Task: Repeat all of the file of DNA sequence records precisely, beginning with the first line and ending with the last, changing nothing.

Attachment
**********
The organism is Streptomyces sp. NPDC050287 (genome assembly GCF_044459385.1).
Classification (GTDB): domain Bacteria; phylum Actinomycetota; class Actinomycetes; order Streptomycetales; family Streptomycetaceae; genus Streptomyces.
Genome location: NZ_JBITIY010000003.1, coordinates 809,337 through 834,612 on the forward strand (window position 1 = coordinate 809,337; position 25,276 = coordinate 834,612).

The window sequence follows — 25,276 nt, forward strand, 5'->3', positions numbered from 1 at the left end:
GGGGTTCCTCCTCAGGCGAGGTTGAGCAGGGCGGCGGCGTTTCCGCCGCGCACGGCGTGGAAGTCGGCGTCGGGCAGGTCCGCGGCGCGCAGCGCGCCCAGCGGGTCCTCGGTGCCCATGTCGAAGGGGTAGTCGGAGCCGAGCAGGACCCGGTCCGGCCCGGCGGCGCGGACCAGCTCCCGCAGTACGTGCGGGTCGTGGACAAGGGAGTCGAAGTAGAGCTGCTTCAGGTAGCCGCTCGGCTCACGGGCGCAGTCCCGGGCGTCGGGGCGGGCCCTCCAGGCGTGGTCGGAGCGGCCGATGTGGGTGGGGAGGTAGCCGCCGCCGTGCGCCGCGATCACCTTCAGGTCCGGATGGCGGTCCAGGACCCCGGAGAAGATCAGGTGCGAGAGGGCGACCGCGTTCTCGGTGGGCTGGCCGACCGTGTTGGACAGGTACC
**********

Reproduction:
The organism is Streptomyces sp. NPDC050287 (genome assembly GCF_044459385.1).
Classification (GTDB): domain Bacteria; phylum Actinomycetota; class Actinomycetes; order Streptomycetales; family Streptomycetaceae; genus Streptomyces.
Genome location: NZ_JBITIY010000003.1, coordinates 809,337 through 834,612 on the forward strand (window position 1 = coordinate 809,337; position 25,276 = coordinate 834,612).

The window sequence follows — 25,276 nt, forward strand, 5'->3', positions numbered from 1 at the left end:
GGGGTTCCTCCTCAGGCGAGGTTGAGCAGGGCGGCGGCGTTTCCGCCGCGCACGGCGTGGAAGTCGGCGTCGGGCAGGTCCGCGGCGCGCAGCGCGCCCAGCGGGTCCTCGGTGCCCATGTCGAAGGGGTAGTCGGAGCCGAGCAGGACCCGGTCCGGCCCGGCGGCGCGGACCAGCTCCCGCAGTACGTGCGGGTCGTGGACAAGGGAGTCGAAGTAGAGCTGCTTCAGGTAGCCGCTCGGCTCACGGGCGCAGTCCCGGGCGTCGGGGCGGGCCCTCCAGGCGTGGTCGGAGCGGCCGATGTGGGTGGGGAGGTAGCCGCCGCCGTGCGCCGCGATCACCTTCAGGTCCGGATGGCGGTCCAGGACCCCGGAGAAGATCAGGTGCGAGAGGGCGACCGCGTTCTCGGTGGGCTGGCCGACCGTGTTGGACAGGTACC